16 members split into 2 teams. 

Team 1 (BC Siwy) working the first vehicle- single cars with 1 patient trapped by a tree that traveled through the windshield and through the back of the car. 
Members had to stabilize the car, the tree, secure power and do a side removal to access and remove patient all while only using a combi tool and sawzaw. 

Team 2 (DC Teschke) working the car in a ditch on it side against a few trees had to stabilize the vehicle, cut trees down to gain access and do a front driver side door removal with a dash lift. 

Both teams worked safely but steady for over an hour before debriefing and cleaning up and returning to the station. 

Both scenarios could happen on any township road at any time and being able to train like a real life incident is a great learning experience for our members. 

Thank you to Doug Stokes for setting up the 2 real life scenarios. Image attachmentImage attachment+Image attachment

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That is an awesome turn out and great real life scenarios.

That poor Volvo!

For the month of April your WAFCO Volunteers were dispatched and responded to 23 calls for service.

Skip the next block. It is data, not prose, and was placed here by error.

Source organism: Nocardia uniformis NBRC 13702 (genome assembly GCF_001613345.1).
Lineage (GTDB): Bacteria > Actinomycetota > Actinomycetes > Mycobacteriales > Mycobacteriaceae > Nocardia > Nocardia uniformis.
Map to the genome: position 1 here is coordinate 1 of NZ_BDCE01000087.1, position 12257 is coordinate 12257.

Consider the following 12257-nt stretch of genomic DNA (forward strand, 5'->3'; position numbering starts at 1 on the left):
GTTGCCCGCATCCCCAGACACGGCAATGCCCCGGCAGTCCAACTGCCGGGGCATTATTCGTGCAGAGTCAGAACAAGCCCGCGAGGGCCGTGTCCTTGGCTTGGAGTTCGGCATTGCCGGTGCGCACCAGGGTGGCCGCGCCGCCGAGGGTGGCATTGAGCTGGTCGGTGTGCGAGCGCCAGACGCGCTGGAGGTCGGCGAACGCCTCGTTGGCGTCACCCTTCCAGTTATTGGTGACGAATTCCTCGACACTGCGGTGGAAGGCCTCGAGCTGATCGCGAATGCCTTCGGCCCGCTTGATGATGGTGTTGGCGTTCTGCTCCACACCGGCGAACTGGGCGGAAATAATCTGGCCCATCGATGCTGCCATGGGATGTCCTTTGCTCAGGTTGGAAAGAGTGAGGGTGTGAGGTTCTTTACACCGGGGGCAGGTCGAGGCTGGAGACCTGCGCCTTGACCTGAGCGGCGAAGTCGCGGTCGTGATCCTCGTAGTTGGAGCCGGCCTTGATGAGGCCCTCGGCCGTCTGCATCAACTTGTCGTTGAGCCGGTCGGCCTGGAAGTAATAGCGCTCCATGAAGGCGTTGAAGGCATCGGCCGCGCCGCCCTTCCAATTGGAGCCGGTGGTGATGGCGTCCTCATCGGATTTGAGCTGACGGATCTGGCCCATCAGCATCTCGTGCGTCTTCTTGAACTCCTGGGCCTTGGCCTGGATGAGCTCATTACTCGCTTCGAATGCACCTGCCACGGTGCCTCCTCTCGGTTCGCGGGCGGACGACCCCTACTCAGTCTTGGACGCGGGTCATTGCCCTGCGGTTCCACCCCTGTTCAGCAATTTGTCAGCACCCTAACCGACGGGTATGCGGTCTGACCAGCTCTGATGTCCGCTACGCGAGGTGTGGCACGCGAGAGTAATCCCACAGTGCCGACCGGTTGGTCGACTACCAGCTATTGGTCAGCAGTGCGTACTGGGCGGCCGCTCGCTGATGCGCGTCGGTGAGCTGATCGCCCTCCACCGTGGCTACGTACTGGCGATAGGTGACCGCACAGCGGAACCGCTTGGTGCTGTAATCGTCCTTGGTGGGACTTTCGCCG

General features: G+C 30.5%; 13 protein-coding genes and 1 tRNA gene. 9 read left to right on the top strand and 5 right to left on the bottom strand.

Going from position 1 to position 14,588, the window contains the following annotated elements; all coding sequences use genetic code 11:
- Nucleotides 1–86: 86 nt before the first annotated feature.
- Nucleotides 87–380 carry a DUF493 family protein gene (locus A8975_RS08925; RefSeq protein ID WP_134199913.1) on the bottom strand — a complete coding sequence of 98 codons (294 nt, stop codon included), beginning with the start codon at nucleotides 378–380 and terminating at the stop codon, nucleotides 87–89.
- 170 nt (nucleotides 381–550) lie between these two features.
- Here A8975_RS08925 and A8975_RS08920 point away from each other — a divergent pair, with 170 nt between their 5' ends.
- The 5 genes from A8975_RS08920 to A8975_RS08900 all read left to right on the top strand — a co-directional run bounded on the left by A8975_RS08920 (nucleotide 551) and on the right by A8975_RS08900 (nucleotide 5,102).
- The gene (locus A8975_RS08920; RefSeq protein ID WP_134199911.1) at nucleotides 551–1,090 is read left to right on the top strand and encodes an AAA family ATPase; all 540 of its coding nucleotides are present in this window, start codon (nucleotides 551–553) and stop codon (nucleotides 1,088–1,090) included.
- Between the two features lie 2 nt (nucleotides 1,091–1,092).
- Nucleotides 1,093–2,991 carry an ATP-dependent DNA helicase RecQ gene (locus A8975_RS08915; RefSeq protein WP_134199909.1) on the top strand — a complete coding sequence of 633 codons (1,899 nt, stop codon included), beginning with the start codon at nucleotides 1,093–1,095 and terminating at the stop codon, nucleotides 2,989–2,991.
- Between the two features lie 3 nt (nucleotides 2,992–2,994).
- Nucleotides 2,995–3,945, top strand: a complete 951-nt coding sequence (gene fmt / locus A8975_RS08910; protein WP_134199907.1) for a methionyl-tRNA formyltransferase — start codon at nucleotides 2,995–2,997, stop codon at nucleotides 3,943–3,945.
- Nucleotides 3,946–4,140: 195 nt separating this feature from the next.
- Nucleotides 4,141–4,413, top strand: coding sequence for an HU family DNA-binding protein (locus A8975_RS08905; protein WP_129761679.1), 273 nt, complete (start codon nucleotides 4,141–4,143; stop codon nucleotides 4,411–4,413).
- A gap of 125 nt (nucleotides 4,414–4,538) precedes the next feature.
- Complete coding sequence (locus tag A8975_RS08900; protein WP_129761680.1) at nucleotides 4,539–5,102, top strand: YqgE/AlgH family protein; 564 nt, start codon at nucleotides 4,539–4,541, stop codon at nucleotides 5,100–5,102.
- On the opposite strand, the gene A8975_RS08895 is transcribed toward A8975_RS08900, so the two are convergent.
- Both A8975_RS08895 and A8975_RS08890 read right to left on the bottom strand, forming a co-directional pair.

Chief, Gator and Brush assisted 26 PD with the SHRSD 5K run

In house training continues on all aspects of Fire and Rescue.

MEMBERS NEEDED. MEMBERS WANTED

We are always looking for new volunteers to help out.
We meet on the 1st, 2nd and 3rd Monday of each month for drills and work nights at 7:00pm
We hold our company monthly meeting on the 2nd Thursday of each month.
Stop in the station and pick up an application.

Photo Credit: members
... See MoreSee Less

For the month of April your WAFCO Volunteers were dispatched and responded to 23 calls for service.

Chief, Gator and Brush assisted 26 PD with the SHRSD 5K run

In house training continues on all aspects of Fire and Rescue.

MEMBERS NEEDED. MEMBERS WANTED 
 
We are always looking for new  volunteers to help out.
 We meet on the 1st, 2nd and 3rd Monday of each month for drills and work nights at 7:00pm
We hold our company monthly meeting on the 2nd Thursday of each month.
Stop in the station and pick up an application.   

Photo Credit: membersImage attachmentImage attachment+Image attachment
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Box alarms

Level 1s
alarm activations, CO alarms, car fires, wire pole fires, brush fires, helicopter landing zones, car accidents and cover assignments.
Level 2s
smoke odor and smoke in a building, odor of gas in a building, electrical fires, chimney fires.
Level 3s
Building fires
Fire Extinguishers

Lets Learn About Fire Extinguishers & Types

Hey, well before we get into going over the basics of using a Fire Extinguisher lets go over the simple fact the best thing to do during a fire is to GET OUT and STAY OUT and then Call 911 immediately. Although Fire Extinguishers are a great thing to have they often can cause a false sense of security and cause more problems in the end if not used properly. Once again the best thing to do is GET OUT and STAY OUT and CALL 911. Now that we have covered that base lets learn about Fire Extinguishers.